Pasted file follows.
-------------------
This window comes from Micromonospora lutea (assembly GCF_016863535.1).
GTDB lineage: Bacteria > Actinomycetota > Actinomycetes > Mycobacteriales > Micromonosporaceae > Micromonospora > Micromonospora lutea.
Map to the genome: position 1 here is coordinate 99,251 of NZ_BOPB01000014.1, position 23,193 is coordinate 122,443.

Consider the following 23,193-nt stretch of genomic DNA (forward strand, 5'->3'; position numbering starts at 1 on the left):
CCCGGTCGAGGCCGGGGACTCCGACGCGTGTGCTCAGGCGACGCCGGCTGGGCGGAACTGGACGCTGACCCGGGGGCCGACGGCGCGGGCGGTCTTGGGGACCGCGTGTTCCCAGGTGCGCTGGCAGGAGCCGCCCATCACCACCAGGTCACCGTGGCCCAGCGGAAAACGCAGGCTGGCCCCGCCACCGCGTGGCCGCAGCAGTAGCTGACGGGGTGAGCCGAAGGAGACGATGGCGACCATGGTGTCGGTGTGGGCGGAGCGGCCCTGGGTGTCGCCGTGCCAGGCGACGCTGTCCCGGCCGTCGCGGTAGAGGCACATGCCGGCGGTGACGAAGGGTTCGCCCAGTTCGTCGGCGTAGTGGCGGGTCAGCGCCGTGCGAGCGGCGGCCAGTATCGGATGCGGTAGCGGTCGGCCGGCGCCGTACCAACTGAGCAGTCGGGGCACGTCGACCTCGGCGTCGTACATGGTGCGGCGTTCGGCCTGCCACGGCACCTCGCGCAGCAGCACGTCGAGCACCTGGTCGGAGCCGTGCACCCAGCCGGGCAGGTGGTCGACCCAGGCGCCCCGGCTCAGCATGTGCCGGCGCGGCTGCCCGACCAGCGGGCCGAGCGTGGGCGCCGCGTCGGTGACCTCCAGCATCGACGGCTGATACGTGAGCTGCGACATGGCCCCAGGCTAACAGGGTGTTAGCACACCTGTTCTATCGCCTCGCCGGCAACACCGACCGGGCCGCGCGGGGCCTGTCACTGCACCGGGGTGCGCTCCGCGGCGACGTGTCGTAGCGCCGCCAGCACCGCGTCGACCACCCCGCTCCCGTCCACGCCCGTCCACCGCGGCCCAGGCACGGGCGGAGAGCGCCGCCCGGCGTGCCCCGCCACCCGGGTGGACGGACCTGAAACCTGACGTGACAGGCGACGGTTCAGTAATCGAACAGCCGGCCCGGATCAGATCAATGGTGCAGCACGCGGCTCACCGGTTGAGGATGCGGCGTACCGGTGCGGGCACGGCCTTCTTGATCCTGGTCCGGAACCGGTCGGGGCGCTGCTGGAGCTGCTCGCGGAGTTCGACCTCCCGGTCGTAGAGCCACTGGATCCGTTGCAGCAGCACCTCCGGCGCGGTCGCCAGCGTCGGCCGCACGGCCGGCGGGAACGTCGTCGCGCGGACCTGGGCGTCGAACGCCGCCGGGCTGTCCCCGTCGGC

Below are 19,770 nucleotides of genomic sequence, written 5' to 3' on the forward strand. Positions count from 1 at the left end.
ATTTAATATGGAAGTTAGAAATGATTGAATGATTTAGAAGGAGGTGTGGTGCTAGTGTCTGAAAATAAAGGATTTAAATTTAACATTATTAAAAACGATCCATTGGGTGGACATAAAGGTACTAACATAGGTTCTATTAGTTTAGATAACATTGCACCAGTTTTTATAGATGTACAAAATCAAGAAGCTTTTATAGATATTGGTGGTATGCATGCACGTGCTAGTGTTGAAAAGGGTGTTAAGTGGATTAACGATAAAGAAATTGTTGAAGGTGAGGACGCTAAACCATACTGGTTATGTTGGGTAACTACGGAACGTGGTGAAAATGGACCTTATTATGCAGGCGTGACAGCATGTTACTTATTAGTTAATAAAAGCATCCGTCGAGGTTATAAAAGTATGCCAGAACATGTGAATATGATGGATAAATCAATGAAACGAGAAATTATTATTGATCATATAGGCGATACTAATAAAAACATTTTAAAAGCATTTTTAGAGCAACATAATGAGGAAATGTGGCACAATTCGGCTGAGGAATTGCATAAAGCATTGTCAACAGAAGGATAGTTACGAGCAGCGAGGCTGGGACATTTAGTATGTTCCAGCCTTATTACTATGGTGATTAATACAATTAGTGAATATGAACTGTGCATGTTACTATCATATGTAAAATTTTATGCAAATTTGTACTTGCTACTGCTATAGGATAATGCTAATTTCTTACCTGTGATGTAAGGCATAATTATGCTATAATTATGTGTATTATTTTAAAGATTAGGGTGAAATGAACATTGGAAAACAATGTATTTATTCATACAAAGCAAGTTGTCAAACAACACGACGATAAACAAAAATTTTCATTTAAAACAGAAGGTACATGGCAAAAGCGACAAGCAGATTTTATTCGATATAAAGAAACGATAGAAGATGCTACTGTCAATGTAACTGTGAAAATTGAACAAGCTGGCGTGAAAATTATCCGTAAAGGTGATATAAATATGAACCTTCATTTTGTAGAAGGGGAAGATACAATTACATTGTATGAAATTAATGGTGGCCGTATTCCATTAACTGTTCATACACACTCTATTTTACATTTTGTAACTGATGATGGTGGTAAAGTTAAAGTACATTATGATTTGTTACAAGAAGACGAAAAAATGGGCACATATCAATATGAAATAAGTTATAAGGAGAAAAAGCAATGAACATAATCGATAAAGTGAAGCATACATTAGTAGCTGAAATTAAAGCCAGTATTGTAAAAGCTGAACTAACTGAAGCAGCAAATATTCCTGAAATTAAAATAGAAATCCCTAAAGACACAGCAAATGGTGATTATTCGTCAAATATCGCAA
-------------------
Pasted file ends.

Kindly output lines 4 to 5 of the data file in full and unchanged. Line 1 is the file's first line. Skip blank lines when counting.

Consider the following 23,193-nt stretch of genomic DNA (forward strand, 5'->3'; position numbering starts at 1 on the left):
CCCGGTCGAGGCCGGGGACTCCGACGCGTGTGCTCAGGCGACGCCGGCTGGGCGGAACTGGACGCTGACCCGGGGGCCGACGGCGCGGGCGGTCTTGGGGACCGCGTGTTCCCAGGTGCGCTGGCAGGAGCCGCCCATCACCACCAGGTCACCGTGGCCCAGCGGAAAACGCAGGCTGGCCCCGCCACCGCGTGGCCGCAGCAGTAGCTGACGGGGTGAGCCGAAGGAGACGATGGCGACCATGGTGTCGGTGTGGGCGGAGCGGCCCTGGGTGTCGCCGTGCCAGGCGACGCTGTCCCGGCCGTCGCGGTAGAGGCACATGCCGGCGGTGACGAAGGGTTCGCCCAGTTCGTCGGCGTAGTGGCGGGTCAGCGCCGTGCGAGCGGCGGCCAGTATCGGATGCGGTAGCGGTCGGCCGGCGCCGTACCAACTGAGCAGTCGGGGCACGTCGACCTCGGCGTCGTACATGGTGCGGCGTTCGGCCTGCCACGGCACCTCGCGCAGCAGCACGTCGAGCACCTGGTCGGAGCCGTGCACCCAGCCGGGCAGGTGGTCGACCCAGGCGCCCCGGCTCAGCATGTGCCGGCGCGGCTGCCCGACCAGCGGGCCGAGCGTGGGCGCCGCGTCGGTGACCTCCAGCATCGACGGCTGATACGTGAGCTGCGACATGGCCCCAGGCTAACAGGGTGTTAGCACACCTGTTCTATCGCCTCGCCGGCAACACCGACCGGGCCGCGCGGGGCCTGTCACTGCACCGGGGTGCGCTCCGCGGCGACGTGTCGTAGCGCCGCCAGCACCGCGTCGACCACCCCGCTCCCGTCCACGCCCGTCCACCGCGGCCCAGGCACGGGCGGAGAGCGCCGCCCGGCGTGCCCCGCCACCCGGGTGGACGGACCTGAAACCTGACGTGACAGGCGACGGTTCAGTAATCGAACAGCCGGCCCGGATCAGATCAATGGTGCAGCACGCGGCTCACCGGTTGAGGATGCGGCGTACCGGTGCGGGCACGGCCTTCTTGATCCTGGTCCGGAACCGGTCGGGGCGCTGCTGGAGCTGCTCGCGGAGTTCGACCTCCCGGTCGTAGAGCCACTGGATCCGTTGCAGCAGCACCTCCGGCGCGGTCGCCAGCGTCGGCCGCACGGCCGGCGGGAACGTCGTCGCGCGGACCTGGGCGTCGAACGCCGCCGGGCTGTCCCCGTCGGC